A Punch for the Holidays

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December 16, 2018 Click on the left end of the black bar to play/pause

December 16, 2018
Luke 3:10-18
Fr. George Smiga

Lucinda had only one day left to finish her Christmas shopping, and there were big sales at the mall. She decided to go. But it was brutal. All day long, people were shoving and elbowing and stepping ahead of her in line. During one ten-minute special (where you could get 10% off of an already 25% discount) a woman with red hair and a panicked look actually yanked a lace tablecloth out of Lucinda’s hands. Lucinda yanked it back. She grunted, “Mine.” The woman retreated. Lucinda had won. But by 4pm she was suffering seriously from by battle fatigue. So, she found an empty space at one of the mall restaurants and sat down. She flagged down a passing waitress and shouted, “Hot tea. Now.” The waitress pushed back, “I’m not your waitress. Wait your turn.” “But I’ve been waiting my turn all day long,” said Lucinda. “I need hot tea, now!” The waitress ignored her.

A few minutes later, a young man came to the table. “Hi,” he said, “I’m Rob, I’m your waiter. What can I get for you?” “Hot tea. Now,” snapped Lucinda. “Oh,’ said Rob, “Hot tea.” Then he took a step closer and bent towards her. In a confidential whisper he said, “Our best hot tea is a green tea with just a touch of spice. There is only one portion left, but I can get it for you if you want it.” Rob’s thoughtfulness stopped Lucinda cold, and she mumbled, “OK. Thank you.” She watched as Rob went off and noticed how he stopped to help the rude waitress who was struggling with her tray and made jokes with the other waiters back in the kitchen. When he returned to the table with her tea, he placed it in front of her. On the saucer next to the cup was a small sugar cookie with red and green sprinkles. Smiling, Rob said, “The cookie? That’s just a little punch for the holidays.”

Lucinda wanted hot tea. But what she got was a little punch of respect and peace. When Rob came to clear the table, she noticed that he had a silver ring on his right hand, made out of letters. What the letters spelled, was—JESUS.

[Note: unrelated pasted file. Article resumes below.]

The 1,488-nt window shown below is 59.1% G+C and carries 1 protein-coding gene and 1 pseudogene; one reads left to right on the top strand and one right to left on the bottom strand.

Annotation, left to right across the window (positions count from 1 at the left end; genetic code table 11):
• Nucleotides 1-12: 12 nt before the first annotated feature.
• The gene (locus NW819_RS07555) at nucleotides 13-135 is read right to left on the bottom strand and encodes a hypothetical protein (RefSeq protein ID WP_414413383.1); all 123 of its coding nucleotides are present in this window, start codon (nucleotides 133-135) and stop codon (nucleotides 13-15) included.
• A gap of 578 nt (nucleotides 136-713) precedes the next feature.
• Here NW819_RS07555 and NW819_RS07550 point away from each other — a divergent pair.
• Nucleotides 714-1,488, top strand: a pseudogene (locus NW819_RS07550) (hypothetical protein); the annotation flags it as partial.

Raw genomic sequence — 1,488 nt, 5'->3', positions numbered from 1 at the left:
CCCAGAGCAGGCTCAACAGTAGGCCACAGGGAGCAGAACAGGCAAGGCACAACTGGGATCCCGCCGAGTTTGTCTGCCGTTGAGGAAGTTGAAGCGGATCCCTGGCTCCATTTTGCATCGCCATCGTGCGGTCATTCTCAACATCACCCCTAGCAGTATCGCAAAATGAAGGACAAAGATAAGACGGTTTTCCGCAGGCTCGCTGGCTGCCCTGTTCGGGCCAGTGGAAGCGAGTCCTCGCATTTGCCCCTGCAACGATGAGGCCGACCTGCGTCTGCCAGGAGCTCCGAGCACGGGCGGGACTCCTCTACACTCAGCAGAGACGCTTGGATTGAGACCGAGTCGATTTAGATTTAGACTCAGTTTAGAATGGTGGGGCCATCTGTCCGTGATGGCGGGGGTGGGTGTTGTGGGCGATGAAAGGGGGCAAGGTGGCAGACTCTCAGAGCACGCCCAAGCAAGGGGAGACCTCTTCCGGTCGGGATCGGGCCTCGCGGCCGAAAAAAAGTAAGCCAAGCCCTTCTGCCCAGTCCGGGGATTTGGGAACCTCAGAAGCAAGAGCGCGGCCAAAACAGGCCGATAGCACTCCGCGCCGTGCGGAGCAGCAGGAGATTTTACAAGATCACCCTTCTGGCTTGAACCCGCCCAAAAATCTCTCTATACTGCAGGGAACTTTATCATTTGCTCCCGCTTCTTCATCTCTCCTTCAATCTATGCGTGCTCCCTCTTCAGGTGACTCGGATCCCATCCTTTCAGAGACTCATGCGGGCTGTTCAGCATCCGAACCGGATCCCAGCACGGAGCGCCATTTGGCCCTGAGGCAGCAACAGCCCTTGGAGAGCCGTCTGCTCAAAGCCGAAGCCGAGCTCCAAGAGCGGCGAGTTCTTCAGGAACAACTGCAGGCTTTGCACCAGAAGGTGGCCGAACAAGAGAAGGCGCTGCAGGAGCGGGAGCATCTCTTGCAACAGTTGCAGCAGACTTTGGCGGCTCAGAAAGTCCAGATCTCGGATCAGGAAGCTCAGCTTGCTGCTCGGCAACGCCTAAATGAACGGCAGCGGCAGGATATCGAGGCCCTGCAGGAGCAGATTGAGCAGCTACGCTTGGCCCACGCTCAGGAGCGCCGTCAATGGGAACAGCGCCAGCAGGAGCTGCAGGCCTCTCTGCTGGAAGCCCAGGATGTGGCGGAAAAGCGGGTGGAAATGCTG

We desperately need the presence of Jesus in our world, and that presence comes through us. When the people ask John the Baptist in today’s gospel what they are supposed to do, John does not impose any extreme or excessive demand. He simply asks them to be generous, to share what they have with those who have less, to share their food, their clothes, their time. We certainly follow John’s direction as followers of Jesus, especially this time of year. We bring food baskets to families in need. We sing Christmas carols to the elderly in nursing homes. We think of family members who are struggling. Now, cynics would criticize these efforts as ineffective and meaningless. They would point out that after the holidays, the poor still need food, the elderly are still in nursing homes, and there are still family members who struggle.

What they say is true for as far as it goes. But that does not mean that our small actions of generosity and kindness are wasted. When we pick up the phone to call a friend who has just lost a spouse, when we take a few minutes to tell our daughter how proud we are of her, when we treat a fellow shopper in the mall with respect, we are giving a little punch of goodness and peace to a world that truly needs it. And of course, we believe that what comes with that punch is JESUS.

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